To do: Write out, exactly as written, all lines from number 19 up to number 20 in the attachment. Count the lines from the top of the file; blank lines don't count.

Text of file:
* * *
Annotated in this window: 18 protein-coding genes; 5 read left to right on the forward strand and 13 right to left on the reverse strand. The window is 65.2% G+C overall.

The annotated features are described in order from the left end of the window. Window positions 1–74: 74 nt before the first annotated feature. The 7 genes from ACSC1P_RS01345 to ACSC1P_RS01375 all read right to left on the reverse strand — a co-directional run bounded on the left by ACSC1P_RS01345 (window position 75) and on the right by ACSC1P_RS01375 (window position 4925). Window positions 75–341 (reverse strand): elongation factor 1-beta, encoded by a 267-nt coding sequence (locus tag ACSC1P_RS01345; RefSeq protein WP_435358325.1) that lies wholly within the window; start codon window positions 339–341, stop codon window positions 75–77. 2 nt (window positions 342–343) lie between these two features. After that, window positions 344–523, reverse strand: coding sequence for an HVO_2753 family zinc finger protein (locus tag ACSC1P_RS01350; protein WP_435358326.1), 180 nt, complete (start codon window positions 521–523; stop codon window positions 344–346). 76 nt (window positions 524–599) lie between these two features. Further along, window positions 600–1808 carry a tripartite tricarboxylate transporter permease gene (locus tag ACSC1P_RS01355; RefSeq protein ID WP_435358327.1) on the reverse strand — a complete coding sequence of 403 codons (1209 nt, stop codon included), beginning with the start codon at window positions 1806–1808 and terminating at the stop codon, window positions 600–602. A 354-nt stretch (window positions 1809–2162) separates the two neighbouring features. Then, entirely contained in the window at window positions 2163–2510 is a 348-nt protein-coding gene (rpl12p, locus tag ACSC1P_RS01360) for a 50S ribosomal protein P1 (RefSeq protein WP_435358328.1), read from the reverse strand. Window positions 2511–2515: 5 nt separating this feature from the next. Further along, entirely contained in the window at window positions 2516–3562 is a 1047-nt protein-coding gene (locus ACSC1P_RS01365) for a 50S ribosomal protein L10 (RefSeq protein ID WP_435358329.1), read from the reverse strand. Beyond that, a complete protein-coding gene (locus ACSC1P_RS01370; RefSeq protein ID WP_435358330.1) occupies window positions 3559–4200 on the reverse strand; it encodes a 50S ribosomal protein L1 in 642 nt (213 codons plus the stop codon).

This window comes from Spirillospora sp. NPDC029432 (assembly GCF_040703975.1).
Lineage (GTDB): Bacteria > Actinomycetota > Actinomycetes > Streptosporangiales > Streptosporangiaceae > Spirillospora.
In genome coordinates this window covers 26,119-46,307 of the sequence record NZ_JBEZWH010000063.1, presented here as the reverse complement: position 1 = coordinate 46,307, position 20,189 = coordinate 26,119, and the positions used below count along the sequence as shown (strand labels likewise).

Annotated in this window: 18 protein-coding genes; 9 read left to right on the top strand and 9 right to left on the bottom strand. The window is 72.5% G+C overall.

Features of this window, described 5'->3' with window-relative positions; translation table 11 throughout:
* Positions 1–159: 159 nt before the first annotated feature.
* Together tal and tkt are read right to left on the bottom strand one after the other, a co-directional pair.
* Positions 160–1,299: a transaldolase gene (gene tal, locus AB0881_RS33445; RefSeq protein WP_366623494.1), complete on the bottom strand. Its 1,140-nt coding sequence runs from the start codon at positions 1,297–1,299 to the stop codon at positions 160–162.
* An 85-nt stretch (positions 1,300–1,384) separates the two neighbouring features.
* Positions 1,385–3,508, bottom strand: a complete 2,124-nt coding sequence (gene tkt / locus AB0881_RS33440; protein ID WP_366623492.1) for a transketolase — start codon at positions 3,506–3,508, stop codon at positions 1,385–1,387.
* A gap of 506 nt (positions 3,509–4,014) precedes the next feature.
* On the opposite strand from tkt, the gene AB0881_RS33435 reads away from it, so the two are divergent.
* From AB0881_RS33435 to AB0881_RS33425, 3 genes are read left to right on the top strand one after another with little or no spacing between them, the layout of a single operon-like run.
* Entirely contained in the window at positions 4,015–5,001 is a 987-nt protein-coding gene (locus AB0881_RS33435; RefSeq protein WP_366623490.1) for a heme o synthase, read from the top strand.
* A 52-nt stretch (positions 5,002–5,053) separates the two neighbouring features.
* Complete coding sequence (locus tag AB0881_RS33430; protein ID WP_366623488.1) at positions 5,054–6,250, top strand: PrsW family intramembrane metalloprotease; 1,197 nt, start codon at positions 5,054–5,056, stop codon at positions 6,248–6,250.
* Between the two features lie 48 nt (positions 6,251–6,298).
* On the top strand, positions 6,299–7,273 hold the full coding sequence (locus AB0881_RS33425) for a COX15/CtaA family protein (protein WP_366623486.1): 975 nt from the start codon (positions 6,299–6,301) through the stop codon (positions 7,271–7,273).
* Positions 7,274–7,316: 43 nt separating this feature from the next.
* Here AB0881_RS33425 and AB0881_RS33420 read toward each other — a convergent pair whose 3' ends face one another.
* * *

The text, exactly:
* Between the two features lie 48 nt (positions 6,251–6,298).
* On the top strand, positions 6,299–7,273 hold the full coding sequence (locus AB0881_RS33425) for a COX15/CtaA family protein (protein WP_366623486.1): 975 nt from the start codon (positions 6,299–6,301) through the stop codon (positions 7,271–7,273).